The most high-profile cyberattack happened in July, when Transnet, the state-owned railway company, was forced to shut down for a week. This attack, however, was only one of many, as global statistics show that a cyberattack takes place every 11 seconds.
With October being Cybersecurity Awareness Month, organisations should use this opportunity to re-evaluate the safeguards they've implemented and also add new measures if their workforce is largely distributed. This article looks at five factors that businesses can implement to secure their workforce:
When establishing policies and standards, companies must consider their cloud platforms, software development lifecycles, DevOps procedures and technologies, and compliance with regional regulations. Basic security hygiene alone is not sufficient at the enterprise level to protect against advanced cyberattacks.
When putting together policies, businesses should keep in mind the following:
It is important to educate all employees on the evolving threat landscape. Businesses should educate all stakeholders about the many types of dangers - from phishing to ransomware to social engineering. Are your staff aware of these threats, the damaging results of such an attack, and trained to know what to do and whom to call in the event of an attack?
Businesses should provide basic security tools to their employees, such as password managers, multi-factor authentication, data backup, and behaviour threat analytics. Threat analytics, especially, can help warn users and administrators when an account is accessed from an unknown IP during odd hours. Also consider incentivising employees with a rewards program. For instance, internal cybersecurity and bug bounty initiatives at Zoho have aided immensely in educating and rewarding responsible staff.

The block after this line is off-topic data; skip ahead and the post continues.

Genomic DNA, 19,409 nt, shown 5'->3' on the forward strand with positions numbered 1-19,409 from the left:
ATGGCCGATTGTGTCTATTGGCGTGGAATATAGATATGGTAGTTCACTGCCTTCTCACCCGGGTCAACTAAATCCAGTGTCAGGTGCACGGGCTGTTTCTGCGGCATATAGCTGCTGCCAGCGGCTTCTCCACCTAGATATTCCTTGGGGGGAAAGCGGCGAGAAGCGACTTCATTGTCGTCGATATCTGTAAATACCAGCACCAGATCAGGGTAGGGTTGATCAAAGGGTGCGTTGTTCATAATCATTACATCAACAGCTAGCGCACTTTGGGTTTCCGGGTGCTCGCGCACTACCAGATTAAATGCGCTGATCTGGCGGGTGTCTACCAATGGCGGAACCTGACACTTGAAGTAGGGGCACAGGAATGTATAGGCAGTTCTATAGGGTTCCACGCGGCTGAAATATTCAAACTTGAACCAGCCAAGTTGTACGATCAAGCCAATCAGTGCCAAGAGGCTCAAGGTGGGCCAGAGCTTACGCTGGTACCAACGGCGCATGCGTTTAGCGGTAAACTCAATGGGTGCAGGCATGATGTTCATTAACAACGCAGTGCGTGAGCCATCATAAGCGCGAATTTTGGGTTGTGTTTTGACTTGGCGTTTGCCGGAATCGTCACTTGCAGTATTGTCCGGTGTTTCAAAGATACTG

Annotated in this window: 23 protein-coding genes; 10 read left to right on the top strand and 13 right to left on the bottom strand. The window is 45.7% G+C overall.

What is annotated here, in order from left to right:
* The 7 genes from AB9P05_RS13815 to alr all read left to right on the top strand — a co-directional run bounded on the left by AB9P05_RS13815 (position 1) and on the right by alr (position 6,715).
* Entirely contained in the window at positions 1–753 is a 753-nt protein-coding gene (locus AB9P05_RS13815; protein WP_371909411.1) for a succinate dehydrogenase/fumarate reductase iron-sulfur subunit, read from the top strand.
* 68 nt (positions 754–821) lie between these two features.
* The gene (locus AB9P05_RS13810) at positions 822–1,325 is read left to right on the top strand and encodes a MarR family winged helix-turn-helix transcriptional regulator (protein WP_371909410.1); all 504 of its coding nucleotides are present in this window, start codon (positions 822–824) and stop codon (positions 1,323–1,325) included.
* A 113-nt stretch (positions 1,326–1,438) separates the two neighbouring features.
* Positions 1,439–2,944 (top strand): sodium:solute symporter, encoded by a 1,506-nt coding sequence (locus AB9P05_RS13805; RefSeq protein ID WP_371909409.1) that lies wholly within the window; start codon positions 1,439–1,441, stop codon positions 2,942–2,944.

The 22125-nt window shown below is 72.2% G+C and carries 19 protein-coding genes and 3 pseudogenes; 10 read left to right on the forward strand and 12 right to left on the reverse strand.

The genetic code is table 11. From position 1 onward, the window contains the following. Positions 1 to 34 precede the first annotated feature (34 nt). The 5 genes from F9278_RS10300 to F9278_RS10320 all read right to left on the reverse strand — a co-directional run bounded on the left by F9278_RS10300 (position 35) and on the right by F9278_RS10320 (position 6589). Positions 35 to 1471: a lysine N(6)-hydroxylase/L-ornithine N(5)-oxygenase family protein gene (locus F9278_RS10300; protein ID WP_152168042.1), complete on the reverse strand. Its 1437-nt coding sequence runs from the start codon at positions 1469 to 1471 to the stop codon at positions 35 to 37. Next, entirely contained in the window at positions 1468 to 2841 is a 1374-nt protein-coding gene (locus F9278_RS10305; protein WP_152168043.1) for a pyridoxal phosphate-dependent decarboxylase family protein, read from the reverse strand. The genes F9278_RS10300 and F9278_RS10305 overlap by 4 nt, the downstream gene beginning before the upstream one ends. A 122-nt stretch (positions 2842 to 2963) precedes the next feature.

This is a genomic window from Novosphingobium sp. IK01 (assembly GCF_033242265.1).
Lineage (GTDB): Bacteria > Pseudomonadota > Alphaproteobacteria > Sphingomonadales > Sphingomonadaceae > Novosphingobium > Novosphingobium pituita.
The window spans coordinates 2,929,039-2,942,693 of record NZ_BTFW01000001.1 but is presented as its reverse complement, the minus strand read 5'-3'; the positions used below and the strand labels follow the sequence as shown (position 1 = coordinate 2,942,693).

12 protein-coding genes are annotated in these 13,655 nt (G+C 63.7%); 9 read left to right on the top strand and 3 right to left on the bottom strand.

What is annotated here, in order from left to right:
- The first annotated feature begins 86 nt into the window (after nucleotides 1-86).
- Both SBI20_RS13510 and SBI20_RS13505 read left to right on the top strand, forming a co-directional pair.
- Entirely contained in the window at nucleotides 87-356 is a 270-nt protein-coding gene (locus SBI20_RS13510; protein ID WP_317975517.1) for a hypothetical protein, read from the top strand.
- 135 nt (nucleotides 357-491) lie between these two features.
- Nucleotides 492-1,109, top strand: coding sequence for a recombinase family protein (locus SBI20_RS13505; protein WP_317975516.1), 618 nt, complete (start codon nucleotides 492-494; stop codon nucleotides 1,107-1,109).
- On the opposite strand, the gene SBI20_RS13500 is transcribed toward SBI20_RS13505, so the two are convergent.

Identity and key protection should be a primary priority for every cybersecurity team. It's critical to securely authenticate and authorise individuals, services, devices, and apps to ensure that only valid accounts/devices are able to access the company's data. For example, many businesses now use SSH keys and SSL certificates in the background to perform safe cryptographic operations.
When it comes to identity management, the beginning point is to implement tactics such as strong passwords, passwordless authentication, multi-factor authentication, role-based access, identity-based perimeters, and zero-trust access control strategies.
Once an identity has been granted access, a user can gain access to numerous endpoints and applications owned by the company using the identity. In a hybrid environment, enterprise data is communicated over smartphones, IoT devices, BYOD, cloud servers, and more, and many companies still rely on traditional firewalls and VPNs to restrict access. Rather than relying on these legacy models, companies should adopt a least-privilege access strategy for users, applications, systems, and connected devices. It's important to provide only a minimum level of access based on job roles and responsibilities. This technique has the following important benefits:
Unpatched systems and apps are some of the easiest targets for hackers. Whenever a new security patch is issued, attackers will attempt to exploit the flaw before the patch is applied in order to obtain access to corporate data. Thus, enterprises should take advantage of patch management and vulnerability management tools that offer immediate implementation. Other benefits include improved efficiency and simplified compliance, helping avoid unwarranted fines.
Businesses in South Africa are currently more interconnected than they have ever been. While this is a development that will help many industries thrive, it also implies that businesses must prioritise cybersecurity to ensure successful benefits realisation. The truth is that it's a matter of 'when,' not 'if,' your company will be targeted, and being prepared with a robust cybersecurity and resilience strategy is the greatest defence.